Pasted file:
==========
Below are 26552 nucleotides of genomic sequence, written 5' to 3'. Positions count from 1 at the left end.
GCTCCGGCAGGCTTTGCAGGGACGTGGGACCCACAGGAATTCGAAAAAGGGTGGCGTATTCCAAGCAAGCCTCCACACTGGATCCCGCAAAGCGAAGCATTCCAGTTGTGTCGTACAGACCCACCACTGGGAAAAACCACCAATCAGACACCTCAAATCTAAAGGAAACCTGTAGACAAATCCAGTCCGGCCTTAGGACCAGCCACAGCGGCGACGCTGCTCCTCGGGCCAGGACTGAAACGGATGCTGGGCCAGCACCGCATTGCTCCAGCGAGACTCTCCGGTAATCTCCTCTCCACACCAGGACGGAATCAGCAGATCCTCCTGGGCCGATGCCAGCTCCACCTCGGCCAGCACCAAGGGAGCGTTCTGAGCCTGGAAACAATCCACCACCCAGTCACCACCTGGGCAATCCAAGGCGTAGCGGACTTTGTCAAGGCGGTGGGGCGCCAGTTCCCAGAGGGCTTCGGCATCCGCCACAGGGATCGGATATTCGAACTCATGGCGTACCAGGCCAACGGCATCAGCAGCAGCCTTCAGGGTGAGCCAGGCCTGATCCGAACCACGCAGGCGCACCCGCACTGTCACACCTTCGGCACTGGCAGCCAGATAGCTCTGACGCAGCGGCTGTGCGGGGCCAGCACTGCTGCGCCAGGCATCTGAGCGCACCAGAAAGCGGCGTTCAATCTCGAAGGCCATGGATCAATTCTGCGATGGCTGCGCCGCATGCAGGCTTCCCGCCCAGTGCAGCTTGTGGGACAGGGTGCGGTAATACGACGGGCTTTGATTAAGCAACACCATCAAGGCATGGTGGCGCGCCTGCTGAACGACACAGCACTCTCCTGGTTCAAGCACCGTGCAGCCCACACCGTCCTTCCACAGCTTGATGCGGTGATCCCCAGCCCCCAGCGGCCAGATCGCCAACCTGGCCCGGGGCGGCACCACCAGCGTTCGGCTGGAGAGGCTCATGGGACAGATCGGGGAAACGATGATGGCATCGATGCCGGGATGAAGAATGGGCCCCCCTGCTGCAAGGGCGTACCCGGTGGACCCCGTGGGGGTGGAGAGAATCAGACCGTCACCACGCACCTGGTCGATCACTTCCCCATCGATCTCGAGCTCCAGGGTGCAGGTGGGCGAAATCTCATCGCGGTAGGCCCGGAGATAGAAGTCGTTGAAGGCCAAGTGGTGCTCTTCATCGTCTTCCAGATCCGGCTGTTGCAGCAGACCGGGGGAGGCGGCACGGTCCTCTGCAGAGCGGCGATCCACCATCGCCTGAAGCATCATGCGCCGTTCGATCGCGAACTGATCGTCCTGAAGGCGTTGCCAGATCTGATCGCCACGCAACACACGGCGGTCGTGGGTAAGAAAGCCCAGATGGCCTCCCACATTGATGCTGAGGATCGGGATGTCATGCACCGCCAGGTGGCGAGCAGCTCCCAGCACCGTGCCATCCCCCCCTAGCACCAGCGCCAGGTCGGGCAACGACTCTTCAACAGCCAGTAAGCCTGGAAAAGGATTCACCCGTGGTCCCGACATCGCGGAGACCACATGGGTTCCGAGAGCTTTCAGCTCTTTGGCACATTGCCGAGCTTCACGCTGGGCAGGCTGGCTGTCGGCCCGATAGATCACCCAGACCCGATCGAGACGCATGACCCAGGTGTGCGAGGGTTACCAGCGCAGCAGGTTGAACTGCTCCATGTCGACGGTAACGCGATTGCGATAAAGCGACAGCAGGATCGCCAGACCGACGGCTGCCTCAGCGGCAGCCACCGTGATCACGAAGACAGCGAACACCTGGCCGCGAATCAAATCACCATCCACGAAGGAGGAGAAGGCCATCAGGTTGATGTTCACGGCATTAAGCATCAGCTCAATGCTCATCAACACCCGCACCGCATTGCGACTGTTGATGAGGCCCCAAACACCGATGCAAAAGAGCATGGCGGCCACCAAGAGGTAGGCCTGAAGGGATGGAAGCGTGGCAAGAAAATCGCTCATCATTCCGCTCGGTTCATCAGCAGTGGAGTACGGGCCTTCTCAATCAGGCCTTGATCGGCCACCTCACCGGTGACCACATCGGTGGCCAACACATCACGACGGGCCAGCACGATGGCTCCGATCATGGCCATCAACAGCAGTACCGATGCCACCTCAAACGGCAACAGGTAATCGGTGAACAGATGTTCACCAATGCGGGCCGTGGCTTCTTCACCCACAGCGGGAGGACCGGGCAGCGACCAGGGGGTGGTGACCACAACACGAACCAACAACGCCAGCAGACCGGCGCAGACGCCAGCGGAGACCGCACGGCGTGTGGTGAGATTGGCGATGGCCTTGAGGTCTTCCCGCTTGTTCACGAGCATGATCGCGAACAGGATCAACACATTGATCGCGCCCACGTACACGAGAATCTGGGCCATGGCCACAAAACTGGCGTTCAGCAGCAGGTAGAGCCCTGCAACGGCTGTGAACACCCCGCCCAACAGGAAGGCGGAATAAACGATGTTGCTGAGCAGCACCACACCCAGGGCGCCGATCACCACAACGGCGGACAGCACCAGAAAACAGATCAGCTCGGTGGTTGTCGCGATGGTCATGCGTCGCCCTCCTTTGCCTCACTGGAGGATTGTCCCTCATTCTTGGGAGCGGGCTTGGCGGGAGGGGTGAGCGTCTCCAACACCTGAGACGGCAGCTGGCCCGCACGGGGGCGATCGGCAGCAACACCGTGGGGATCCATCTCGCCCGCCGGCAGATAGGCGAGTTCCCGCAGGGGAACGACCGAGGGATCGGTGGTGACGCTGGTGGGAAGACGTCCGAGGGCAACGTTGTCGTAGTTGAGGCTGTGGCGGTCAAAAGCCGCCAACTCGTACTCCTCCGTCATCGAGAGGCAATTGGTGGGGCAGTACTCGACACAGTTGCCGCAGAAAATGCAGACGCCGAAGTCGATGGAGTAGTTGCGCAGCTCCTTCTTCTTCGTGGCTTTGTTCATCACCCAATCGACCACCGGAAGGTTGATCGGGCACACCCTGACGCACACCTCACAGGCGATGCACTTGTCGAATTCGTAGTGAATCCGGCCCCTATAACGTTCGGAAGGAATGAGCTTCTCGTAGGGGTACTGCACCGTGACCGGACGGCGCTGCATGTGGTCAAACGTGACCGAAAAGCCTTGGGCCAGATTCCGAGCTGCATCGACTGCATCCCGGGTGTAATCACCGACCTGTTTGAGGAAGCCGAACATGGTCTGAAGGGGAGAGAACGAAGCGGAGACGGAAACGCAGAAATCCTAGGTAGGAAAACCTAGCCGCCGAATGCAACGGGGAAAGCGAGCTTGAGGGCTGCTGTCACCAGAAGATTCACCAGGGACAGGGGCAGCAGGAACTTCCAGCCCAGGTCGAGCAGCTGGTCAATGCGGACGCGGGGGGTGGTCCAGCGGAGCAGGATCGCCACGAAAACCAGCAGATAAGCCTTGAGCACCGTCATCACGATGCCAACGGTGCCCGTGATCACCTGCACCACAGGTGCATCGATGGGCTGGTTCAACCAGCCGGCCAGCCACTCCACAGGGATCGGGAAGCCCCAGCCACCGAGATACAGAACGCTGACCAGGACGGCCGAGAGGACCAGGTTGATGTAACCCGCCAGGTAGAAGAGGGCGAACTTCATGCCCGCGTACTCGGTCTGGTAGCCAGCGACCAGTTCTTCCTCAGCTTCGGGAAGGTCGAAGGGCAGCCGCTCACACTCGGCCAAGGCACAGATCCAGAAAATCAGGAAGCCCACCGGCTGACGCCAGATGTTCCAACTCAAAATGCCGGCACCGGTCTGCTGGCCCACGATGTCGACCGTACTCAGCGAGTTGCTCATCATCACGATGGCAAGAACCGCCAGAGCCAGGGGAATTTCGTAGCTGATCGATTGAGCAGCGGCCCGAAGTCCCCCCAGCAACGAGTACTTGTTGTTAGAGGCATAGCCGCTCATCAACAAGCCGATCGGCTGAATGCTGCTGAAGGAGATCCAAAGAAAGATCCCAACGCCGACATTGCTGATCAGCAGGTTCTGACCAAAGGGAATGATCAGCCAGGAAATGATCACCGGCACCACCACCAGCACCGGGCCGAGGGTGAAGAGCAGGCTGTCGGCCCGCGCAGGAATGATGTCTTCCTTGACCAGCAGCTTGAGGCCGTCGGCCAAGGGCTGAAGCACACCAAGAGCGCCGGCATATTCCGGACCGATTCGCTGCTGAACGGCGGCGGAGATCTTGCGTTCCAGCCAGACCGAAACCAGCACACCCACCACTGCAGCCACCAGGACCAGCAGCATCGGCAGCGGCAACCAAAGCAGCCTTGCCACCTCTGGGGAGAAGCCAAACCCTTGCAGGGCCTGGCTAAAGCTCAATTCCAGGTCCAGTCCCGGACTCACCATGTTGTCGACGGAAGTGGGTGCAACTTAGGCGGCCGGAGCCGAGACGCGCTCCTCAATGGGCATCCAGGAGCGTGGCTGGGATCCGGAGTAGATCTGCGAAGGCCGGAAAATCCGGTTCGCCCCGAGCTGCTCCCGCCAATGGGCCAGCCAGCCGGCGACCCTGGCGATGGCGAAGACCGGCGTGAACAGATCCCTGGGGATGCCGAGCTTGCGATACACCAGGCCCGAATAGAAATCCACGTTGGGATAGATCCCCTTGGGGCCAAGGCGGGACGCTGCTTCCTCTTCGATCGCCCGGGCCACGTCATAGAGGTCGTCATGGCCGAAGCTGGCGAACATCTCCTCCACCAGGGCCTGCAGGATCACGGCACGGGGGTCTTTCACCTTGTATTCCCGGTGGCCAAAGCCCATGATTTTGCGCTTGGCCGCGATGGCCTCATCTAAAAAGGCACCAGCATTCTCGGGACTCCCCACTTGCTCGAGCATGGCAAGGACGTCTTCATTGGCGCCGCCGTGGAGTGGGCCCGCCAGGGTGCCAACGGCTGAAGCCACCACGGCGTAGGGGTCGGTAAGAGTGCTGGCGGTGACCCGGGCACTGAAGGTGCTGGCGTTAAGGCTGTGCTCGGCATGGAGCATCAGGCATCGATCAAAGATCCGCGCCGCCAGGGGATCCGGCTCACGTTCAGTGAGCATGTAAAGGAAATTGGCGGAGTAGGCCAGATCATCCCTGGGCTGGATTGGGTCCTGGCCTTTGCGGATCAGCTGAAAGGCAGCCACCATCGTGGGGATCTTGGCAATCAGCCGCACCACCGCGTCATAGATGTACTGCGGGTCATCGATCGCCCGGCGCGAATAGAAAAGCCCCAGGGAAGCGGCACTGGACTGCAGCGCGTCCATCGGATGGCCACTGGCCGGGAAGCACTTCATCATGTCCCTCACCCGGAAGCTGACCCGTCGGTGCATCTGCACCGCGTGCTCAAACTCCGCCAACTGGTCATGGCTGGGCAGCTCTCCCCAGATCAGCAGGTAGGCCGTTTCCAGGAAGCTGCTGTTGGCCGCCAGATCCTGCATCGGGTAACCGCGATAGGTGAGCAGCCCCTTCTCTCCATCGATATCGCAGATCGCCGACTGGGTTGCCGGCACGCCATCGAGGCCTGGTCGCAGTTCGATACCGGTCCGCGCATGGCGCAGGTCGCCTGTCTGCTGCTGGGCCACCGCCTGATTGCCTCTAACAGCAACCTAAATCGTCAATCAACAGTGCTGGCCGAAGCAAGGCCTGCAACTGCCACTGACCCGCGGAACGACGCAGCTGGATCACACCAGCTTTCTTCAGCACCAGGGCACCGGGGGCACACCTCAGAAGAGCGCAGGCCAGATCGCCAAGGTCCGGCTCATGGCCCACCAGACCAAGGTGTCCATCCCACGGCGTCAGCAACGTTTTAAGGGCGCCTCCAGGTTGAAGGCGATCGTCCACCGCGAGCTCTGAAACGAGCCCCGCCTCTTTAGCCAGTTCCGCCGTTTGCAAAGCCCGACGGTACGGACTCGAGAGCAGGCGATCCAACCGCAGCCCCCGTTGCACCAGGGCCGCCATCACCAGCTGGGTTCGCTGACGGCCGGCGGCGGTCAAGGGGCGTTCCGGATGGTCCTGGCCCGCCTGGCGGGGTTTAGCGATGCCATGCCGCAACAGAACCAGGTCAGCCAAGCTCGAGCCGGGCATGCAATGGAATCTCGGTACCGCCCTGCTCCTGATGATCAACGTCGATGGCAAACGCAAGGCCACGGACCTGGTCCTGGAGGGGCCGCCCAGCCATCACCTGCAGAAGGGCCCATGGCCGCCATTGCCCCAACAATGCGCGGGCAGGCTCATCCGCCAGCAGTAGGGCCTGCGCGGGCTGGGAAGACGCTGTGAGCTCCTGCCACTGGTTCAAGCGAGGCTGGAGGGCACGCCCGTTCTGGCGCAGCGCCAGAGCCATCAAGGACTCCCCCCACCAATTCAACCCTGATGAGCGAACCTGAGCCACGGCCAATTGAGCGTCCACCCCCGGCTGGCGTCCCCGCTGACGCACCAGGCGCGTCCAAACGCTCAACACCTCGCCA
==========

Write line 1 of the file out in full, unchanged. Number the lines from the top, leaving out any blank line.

Below are 26552 nucleotides of genomic sequence, written 5' to 3'. Positions count from 1 at the left end.